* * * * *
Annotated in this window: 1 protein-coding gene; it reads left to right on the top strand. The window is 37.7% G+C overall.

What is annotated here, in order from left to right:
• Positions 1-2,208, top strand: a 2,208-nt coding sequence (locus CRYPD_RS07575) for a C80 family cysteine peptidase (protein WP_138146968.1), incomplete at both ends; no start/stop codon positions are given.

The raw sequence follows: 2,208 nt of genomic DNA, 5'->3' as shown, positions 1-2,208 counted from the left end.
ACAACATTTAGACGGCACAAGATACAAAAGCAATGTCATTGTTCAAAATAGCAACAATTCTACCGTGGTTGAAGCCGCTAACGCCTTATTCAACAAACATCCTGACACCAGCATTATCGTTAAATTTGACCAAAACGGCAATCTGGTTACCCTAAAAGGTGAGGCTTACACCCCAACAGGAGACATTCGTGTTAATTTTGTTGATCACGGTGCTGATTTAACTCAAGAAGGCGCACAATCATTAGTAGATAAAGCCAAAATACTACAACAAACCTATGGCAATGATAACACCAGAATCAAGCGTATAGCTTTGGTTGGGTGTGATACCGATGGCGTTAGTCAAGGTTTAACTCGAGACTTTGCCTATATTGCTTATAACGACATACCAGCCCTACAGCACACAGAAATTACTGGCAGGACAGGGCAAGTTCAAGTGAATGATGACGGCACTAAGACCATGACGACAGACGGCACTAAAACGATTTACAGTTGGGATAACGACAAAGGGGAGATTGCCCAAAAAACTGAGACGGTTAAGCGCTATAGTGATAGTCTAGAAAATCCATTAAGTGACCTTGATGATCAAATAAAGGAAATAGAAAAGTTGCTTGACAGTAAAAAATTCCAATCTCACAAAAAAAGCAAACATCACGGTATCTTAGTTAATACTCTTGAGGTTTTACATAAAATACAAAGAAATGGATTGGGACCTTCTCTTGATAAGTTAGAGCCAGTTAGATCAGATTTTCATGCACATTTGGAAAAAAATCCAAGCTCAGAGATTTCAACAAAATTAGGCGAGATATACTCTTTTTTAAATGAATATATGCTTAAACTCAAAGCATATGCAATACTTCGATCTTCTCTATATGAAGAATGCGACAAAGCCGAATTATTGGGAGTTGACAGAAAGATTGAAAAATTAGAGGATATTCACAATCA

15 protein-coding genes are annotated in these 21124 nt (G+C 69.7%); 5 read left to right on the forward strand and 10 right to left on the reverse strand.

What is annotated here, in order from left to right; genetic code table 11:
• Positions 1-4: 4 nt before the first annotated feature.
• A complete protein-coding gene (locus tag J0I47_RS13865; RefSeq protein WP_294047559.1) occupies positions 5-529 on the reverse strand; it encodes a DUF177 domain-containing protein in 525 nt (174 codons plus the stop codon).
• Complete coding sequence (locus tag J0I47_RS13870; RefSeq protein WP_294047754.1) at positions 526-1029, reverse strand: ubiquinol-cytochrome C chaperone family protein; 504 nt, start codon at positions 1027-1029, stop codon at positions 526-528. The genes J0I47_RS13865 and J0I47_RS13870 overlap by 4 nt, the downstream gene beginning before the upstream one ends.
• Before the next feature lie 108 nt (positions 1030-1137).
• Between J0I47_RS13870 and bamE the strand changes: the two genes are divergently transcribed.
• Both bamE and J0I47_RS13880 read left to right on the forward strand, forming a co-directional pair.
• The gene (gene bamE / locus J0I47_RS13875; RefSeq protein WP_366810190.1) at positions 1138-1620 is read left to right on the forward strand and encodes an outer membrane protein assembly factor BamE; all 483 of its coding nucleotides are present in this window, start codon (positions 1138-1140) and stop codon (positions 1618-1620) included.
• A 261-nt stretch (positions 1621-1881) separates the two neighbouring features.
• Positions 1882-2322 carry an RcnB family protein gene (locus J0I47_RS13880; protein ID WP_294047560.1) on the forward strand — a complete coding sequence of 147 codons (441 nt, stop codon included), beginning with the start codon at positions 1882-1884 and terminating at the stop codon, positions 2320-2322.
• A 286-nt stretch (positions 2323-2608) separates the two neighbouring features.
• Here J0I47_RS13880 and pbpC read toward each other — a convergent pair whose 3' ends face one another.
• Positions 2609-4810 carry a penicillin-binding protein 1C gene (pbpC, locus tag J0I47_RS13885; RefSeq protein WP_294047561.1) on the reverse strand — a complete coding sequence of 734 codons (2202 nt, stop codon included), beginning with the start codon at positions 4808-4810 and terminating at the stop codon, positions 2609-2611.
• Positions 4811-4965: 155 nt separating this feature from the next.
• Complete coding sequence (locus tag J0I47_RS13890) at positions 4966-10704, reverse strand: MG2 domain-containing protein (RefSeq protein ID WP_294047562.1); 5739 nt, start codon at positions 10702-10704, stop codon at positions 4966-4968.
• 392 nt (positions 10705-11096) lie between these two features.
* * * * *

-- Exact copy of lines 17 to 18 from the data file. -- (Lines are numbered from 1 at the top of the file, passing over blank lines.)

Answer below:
• A 286-nt stretch (positions 2323-2608) separates the two neighbouring features.
• Here J0I47_RS13880 and pbpC read toward each other — a convergent pair whose 3' ends face one another.